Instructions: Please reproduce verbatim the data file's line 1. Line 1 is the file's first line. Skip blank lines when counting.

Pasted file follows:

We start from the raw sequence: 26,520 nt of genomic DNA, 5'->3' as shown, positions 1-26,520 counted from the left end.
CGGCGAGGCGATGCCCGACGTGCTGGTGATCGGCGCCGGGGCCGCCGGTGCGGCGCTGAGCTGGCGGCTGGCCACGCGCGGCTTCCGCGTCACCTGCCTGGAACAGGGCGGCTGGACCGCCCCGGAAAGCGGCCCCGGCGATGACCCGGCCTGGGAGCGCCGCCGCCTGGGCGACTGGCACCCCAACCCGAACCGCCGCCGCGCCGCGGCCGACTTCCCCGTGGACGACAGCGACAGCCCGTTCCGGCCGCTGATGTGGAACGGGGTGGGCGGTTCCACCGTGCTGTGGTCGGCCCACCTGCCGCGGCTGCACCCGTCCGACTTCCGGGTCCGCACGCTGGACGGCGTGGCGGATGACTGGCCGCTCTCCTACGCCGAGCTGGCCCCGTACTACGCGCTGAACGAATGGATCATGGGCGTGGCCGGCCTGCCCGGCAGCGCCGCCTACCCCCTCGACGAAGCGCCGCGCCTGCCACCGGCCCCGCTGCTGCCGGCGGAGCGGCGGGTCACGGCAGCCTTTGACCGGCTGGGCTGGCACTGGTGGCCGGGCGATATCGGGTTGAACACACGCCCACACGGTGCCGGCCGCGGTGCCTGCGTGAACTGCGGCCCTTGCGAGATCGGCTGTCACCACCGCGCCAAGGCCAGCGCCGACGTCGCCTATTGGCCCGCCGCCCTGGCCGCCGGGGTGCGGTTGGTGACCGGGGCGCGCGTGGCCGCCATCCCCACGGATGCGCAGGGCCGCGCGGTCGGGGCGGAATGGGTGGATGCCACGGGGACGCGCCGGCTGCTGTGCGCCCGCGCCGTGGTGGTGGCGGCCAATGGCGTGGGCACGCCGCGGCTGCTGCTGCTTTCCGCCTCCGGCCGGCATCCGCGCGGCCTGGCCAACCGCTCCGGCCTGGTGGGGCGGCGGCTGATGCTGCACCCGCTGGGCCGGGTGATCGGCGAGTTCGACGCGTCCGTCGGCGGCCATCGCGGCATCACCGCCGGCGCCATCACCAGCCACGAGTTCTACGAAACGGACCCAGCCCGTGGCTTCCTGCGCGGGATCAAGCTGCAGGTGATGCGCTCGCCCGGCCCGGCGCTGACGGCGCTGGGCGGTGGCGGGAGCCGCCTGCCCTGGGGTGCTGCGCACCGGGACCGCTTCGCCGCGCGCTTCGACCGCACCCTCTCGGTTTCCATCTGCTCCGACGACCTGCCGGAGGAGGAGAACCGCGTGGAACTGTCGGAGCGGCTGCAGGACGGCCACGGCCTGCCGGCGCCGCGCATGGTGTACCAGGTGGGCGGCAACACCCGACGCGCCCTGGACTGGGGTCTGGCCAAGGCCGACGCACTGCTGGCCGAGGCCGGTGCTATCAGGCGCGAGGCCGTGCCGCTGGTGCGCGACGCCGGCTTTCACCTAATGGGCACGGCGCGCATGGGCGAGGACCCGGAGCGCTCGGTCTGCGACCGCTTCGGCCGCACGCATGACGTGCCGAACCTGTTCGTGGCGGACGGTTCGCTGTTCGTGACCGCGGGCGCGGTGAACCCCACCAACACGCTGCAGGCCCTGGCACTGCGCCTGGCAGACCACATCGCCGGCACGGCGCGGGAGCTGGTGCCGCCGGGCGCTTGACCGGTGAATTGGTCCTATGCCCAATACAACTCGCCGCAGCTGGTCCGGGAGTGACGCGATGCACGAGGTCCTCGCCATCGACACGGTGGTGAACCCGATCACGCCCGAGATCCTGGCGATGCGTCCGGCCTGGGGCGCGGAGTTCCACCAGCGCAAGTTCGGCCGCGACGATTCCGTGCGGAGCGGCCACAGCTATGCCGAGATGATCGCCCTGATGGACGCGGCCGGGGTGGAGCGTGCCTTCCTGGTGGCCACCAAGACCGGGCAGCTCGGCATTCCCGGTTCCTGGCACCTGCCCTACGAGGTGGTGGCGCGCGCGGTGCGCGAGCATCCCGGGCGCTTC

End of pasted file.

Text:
We start from the raw sequence: 26,520 nt of genomic DNA, 5'->3' as shown, positions 1-26,520 counted from the left end.